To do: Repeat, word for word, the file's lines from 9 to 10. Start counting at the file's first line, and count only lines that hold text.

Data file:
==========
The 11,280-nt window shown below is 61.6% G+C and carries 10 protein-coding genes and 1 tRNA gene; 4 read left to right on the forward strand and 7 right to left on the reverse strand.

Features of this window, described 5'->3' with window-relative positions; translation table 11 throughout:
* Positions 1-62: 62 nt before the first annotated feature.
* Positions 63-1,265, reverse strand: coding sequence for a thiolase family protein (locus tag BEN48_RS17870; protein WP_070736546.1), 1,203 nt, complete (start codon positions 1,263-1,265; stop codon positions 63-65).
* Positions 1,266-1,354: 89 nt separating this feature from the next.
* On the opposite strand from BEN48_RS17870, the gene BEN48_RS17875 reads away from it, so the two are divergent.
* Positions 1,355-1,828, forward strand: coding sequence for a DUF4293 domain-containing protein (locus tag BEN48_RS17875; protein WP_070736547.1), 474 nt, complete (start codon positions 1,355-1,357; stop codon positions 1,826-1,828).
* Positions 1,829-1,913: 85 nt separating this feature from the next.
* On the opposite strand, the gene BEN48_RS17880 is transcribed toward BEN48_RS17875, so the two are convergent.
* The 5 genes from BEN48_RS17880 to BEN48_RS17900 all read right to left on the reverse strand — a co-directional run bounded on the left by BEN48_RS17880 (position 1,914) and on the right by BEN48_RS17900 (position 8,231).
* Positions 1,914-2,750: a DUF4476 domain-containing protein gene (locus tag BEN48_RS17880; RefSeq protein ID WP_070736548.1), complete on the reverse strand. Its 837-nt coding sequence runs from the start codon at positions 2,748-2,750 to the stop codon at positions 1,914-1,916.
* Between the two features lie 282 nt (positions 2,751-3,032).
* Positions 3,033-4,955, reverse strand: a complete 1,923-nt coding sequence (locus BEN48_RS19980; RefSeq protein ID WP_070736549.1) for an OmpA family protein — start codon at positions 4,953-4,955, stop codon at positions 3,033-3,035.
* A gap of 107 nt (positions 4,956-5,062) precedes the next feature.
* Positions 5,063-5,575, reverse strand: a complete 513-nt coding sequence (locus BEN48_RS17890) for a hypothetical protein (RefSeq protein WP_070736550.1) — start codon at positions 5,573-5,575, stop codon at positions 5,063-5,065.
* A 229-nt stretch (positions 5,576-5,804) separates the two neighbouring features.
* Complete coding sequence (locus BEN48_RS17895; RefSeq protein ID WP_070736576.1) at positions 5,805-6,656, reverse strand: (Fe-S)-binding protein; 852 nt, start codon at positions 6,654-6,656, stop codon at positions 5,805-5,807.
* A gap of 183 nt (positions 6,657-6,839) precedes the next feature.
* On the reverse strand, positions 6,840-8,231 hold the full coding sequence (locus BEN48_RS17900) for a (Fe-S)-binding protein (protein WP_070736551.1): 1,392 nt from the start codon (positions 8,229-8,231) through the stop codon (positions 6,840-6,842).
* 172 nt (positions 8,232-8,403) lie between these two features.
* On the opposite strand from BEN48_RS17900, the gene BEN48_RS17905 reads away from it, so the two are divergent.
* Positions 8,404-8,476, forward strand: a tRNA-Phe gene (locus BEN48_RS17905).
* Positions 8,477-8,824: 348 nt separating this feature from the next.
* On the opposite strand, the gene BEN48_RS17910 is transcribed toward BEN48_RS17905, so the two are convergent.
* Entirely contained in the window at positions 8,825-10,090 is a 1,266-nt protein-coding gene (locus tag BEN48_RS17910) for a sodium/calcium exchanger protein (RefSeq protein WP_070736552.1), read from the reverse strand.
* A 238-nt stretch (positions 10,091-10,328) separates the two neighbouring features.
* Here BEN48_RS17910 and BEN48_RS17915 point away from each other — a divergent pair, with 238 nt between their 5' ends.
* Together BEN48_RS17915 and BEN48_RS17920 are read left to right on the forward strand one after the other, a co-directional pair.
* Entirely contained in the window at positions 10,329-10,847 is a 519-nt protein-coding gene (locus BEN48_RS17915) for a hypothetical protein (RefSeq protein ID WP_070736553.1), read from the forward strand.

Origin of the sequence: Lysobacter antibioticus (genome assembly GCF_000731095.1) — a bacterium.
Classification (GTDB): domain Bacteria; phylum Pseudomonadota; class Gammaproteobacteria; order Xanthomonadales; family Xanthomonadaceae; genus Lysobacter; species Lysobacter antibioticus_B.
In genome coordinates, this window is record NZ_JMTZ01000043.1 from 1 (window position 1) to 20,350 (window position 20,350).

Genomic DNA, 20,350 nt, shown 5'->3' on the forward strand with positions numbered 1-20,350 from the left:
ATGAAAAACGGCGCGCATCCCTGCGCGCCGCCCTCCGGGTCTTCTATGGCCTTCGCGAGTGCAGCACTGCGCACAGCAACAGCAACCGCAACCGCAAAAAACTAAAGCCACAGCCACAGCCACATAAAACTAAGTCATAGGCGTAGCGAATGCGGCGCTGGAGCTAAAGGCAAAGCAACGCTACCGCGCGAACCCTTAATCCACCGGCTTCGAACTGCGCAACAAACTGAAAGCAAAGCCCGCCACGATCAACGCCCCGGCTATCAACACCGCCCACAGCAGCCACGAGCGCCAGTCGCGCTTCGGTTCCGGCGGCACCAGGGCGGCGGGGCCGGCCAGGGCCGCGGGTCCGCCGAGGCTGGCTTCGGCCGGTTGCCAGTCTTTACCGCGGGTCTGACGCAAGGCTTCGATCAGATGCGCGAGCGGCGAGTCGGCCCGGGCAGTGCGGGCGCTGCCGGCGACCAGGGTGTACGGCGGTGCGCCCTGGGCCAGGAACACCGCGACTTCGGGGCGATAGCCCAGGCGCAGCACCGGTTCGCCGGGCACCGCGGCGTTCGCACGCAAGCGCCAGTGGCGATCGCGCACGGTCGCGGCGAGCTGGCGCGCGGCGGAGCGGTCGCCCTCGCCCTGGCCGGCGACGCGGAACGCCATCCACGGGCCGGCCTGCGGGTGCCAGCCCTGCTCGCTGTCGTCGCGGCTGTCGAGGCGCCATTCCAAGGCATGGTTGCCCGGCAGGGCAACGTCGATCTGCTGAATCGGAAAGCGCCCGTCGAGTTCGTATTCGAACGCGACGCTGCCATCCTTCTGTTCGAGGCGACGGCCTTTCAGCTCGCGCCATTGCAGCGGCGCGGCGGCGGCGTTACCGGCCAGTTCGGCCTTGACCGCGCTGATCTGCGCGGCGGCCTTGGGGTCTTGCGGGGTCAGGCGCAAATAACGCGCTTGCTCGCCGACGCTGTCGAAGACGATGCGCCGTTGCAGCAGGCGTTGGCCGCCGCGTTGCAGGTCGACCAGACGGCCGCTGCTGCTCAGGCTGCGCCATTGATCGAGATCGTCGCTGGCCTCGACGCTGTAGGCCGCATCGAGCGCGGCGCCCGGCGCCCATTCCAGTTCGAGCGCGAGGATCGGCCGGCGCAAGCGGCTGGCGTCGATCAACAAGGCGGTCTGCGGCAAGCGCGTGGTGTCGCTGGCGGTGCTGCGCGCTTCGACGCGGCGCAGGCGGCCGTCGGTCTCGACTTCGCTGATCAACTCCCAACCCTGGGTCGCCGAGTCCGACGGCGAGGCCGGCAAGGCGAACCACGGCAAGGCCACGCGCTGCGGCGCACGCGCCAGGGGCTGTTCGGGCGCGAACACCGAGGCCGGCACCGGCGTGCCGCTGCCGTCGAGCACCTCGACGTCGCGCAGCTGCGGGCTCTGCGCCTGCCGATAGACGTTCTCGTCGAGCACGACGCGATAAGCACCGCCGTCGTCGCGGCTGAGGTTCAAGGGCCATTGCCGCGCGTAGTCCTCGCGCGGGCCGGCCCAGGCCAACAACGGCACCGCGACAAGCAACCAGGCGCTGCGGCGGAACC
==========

* On the opposite strand, the gene BEN48_RS17880 is transcribed toward BEN48_RS17875, so the two are convergent.
* The 5 genes from BEN48_RS17880 to BEN48_RS17900 all read right to left on the reverse strand — a co-directional run bounded on the left by BEN48_RS17880 (position 1,914) and on the right by BEN48_RS17900 (position 8,231).